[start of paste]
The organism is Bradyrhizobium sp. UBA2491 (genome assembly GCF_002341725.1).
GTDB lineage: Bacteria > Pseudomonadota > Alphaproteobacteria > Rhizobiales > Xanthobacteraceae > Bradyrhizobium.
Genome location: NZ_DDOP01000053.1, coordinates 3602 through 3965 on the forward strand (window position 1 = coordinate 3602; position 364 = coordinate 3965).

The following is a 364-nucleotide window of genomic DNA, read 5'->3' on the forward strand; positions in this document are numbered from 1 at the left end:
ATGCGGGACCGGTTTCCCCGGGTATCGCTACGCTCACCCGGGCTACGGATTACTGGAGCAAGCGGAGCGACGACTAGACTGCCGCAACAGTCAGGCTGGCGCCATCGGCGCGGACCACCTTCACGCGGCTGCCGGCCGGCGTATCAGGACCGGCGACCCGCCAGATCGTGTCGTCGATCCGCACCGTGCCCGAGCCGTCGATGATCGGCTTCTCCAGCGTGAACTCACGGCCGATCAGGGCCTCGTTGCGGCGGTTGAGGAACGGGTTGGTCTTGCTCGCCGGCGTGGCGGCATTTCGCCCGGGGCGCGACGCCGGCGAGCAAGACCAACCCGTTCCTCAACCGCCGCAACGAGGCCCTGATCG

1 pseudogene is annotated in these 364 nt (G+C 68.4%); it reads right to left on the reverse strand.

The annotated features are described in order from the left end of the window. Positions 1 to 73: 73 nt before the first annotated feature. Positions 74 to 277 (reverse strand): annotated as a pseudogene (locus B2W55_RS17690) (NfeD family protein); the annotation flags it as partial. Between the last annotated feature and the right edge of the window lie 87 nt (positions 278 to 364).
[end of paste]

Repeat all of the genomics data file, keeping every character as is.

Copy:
The organism is Bradyrhizobium sp. UBA2491 (genome assembly GCF_002341725.1).
GTDB lineage: Bacteria > Pseudomonadota > Alphaproteobacteria > Rhizobiales > Xanthobacteraceae > Bradyrhizobium.
Genome location: NZ_DDOP01000053.1, coordinates 3602 through 3965 on the forward strand (window position 1 = coordinate 3602; position 364 = coordinate 3965).

The following is a 364-nucleotide window of genomic DNA, read 5'->3' on the forward strand; positions in this document are numbered from 1 at the left end:
ATGCGGGACCGGTTTCCCCGGGTATCGCTACGCTCACCCGGGCTACGGATTACTGGAGCAAGCGGAGCGACGACTAGACTGCCGCAACAGTCAGGCTGGCGCCATCGGCGCGGACCACCTTCACGCGGCTGCCGGCCGGCGTATCAGGACCGGCGACCCGCCAGATCGTGTCGTCGATCCGCACCGTGCCCGAGCCGTCGATGATCGGCTTCTCCAGCGTGAACTCACGGCCGATCAGGGCCTCGTTGCGGCGGTTGAGGAACGGGTTGGTCTTGCTCGCCGGCGTGGCGGCATTTCGCCCGGGGCGCGACGCCGGCGAGCAAGACCAACCCGTTCCTCAACCGCCGCAACGAGGCCCTGATCG

1 pseudogene is annotated in these 364 nt (G+C 68.4%); it reads right to left on the reverse strand.

The annotated features are described in order from the left end of the window. Positions 1 to 73: 73 nt before the first annotated feature. Positions 74 to 277 (reverse strand): annotated as a pseudogene (locus B2W55_RS17690) (NfeD family protein); the annotation flags it as partial. Between the last annotated feature and the right edge of the window lie 87 nt (positions 278 to 364).